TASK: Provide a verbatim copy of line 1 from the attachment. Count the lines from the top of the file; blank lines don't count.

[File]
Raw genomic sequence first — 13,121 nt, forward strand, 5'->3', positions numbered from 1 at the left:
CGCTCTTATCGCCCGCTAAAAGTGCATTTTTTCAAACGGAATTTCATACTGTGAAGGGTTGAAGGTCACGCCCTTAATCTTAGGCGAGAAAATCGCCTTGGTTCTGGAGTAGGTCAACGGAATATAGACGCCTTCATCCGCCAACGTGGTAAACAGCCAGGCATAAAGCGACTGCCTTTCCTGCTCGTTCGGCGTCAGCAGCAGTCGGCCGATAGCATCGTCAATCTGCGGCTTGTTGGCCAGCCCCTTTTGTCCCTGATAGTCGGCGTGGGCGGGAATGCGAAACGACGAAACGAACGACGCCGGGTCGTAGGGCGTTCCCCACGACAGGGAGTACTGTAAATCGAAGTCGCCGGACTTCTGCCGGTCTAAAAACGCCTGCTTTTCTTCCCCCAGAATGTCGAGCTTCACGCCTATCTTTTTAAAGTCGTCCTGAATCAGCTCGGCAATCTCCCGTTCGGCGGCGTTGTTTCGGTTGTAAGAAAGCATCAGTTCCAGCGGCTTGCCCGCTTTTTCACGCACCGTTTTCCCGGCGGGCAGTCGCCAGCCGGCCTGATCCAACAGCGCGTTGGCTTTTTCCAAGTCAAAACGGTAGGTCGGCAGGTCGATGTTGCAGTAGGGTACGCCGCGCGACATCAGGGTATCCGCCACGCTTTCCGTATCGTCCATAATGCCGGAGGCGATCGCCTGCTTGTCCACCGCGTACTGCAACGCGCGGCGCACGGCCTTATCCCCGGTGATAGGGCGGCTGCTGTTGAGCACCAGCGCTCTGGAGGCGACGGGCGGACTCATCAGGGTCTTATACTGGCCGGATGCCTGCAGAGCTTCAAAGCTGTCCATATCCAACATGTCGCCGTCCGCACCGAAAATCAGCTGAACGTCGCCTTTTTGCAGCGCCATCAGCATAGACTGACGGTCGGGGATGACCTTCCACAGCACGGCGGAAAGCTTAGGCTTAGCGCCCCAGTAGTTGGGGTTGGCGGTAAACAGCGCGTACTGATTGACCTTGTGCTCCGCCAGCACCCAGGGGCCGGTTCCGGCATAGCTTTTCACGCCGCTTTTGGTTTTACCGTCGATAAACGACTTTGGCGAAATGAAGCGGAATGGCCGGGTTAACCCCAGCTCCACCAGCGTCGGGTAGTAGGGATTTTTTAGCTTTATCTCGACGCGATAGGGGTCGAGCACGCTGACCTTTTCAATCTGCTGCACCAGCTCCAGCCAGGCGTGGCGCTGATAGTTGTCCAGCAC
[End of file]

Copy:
Raw genomic sequence first — 13,121 nt, forward strand, 5'->3', positions numbered from 1 at the left: